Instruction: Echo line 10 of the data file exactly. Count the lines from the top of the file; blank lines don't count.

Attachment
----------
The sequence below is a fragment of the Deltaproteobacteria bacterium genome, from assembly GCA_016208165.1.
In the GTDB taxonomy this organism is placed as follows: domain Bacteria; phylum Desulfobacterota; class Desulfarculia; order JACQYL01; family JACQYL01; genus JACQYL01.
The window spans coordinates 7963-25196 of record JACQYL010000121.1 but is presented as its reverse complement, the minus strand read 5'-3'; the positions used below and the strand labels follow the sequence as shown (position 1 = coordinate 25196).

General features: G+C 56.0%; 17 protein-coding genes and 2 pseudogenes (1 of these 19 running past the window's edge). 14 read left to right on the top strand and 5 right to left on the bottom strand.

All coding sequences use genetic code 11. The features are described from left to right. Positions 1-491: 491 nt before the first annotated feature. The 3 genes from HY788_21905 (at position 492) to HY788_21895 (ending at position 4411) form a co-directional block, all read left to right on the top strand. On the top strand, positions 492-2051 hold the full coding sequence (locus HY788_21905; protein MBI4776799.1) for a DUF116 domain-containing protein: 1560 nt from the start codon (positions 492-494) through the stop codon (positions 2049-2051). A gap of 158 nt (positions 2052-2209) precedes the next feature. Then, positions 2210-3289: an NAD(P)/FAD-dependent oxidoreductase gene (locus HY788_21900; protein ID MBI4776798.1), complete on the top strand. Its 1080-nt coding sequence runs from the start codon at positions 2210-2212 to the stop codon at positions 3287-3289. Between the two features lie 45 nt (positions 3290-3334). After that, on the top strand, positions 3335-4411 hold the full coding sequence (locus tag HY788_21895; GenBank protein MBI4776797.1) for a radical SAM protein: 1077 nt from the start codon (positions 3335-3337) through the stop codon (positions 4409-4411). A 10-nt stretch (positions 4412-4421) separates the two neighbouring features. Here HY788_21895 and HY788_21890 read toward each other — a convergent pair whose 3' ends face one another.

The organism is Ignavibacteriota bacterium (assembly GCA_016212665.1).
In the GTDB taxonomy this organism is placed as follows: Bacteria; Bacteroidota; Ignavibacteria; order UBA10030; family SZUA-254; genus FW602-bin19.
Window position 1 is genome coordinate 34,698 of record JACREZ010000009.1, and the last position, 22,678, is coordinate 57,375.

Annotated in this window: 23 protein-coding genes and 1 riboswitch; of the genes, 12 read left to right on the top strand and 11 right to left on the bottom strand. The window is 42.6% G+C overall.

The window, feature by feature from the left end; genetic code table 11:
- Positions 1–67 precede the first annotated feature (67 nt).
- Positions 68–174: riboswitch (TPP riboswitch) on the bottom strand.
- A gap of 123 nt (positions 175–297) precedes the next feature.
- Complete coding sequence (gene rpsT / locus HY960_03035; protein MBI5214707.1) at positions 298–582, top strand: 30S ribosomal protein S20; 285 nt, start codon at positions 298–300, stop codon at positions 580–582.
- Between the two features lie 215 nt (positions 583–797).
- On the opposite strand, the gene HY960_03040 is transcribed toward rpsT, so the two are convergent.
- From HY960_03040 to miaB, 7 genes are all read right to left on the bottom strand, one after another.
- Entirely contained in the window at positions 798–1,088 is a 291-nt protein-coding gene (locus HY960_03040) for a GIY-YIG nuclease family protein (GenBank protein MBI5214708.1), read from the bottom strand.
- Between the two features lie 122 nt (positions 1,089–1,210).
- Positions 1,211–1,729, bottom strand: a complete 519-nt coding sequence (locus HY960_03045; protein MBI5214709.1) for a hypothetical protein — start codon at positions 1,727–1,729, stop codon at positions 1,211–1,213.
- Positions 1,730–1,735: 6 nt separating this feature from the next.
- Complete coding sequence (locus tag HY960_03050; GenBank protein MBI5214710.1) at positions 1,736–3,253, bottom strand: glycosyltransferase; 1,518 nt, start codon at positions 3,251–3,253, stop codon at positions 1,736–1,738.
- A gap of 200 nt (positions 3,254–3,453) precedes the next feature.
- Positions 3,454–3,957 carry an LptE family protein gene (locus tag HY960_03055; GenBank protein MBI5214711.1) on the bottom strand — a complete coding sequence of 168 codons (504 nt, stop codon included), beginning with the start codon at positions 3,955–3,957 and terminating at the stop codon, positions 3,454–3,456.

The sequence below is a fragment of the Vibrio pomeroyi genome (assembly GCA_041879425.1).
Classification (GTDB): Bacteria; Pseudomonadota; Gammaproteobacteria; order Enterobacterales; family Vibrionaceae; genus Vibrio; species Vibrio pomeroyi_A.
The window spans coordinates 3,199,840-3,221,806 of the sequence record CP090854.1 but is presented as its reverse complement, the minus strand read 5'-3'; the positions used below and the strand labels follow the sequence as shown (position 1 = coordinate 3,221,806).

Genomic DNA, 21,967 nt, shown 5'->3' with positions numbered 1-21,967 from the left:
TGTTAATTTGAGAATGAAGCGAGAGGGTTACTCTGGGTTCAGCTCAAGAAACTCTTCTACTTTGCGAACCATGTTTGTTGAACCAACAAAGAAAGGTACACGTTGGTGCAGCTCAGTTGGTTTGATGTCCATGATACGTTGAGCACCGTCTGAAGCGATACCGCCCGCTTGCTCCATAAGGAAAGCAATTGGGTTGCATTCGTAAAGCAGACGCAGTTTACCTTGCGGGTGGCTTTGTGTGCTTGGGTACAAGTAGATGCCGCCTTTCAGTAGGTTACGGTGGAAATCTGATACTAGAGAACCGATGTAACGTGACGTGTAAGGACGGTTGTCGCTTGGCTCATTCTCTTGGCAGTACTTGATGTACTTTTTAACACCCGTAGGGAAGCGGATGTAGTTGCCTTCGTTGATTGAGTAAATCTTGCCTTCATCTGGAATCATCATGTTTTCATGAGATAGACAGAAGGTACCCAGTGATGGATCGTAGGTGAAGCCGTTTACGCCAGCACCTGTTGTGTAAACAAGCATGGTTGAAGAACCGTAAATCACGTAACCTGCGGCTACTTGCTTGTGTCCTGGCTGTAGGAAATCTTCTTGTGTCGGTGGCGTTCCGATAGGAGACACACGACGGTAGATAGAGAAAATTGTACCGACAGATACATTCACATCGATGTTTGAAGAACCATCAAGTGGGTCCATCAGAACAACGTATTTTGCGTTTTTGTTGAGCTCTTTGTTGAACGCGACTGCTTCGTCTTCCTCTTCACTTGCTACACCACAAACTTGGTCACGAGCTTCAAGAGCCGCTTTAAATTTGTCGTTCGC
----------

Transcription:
The window, feature by feature from the left end; genetic code table 11: